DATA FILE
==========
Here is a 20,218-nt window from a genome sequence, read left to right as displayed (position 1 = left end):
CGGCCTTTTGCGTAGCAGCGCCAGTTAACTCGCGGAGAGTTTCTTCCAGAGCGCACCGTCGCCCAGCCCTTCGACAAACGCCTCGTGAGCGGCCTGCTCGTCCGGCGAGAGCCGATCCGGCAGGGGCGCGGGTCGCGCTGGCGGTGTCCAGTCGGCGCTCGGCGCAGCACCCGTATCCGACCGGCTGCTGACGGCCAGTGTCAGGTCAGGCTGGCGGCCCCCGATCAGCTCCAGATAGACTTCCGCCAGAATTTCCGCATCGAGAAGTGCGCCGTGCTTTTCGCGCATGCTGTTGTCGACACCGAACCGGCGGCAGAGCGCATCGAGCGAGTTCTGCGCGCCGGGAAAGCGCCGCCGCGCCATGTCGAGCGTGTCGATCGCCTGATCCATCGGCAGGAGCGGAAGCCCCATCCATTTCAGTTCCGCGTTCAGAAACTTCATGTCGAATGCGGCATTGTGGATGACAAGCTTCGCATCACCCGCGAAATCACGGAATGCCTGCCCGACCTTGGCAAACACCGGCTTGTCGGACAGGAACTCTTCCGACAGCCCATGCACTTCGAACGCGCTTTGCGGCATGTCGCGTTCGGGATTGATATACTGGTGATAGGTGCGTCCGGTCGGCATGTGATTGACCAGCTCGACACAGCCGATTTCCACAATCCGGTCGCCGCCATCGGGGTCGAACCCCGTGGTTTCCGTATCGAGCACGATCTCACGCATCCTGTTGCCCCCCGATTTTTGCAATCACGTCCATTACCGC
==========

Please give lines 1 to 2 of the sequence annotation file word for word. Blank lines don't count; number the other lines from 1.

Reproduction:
Here is a 20,218-nt window from a genome sequence, read left to right as displayed (position 1 = left end):
CGGCCTTTTGCGTAGCAGCGCCAGTTAACTCGCGGAGAGTTTCTTCCAGAGCGCACCGTCGCCCAGCCCTTCGACAAACGCCTCGTGAGCGGCCTGCTCGTCCGGCGAGAGCCGATCCGGCAGGGGCGCGGGTCGCGCTGGCGGTGTCCAGTCGGCGCTCGGCGCAGCACCCGTATCCGACCGGCTGCTGACGGCCAGTGTCAGGTCAGGCTGGCGGCCCCCGATCAGCTCCAGATAGACTTCCGCCAGAATTTCCGCATCGAGAAGTGCGCCGTGCTTTTCGCGCATGCTGTTGTCGACACCGAACCGGCGGCAGAGCGCATCGAGCGAGTTCTGCGCGCCGGGAAAGCGCCGCCGCGCCATGTCGAGCGTGTCGATCGCCTGATCCATCGGCAGGAGCGGAAGCCCCATCCATTTCAGTTCCGCGTTCAGAAACTTCATGTCGAATGCGGCATTGTGGATGACAAGCTTCGCATCACCCGCGAAATCACGGAATGCCTGCCCGACCTTGGCAAACACCGGCTTGTCGGACAGGAACTCTTCCGACAGCCCATGCACTTCGAACGCGCTTTGCGGCATGTCGCGTTCGGGATTGATATACTGGTGATAGGTGCGTCCGGTCGGCATGTGATTGACCAGCTCGACACAGCCGATTTCCACAATCCGGTCGCCGCCATCGGGGTCGAACCCCGTGGTTTCCGTATCGAGCACGATCTCACGCATCCTGTTGCCCCCCGATTTTTGCAATCACGTCCATTACCGC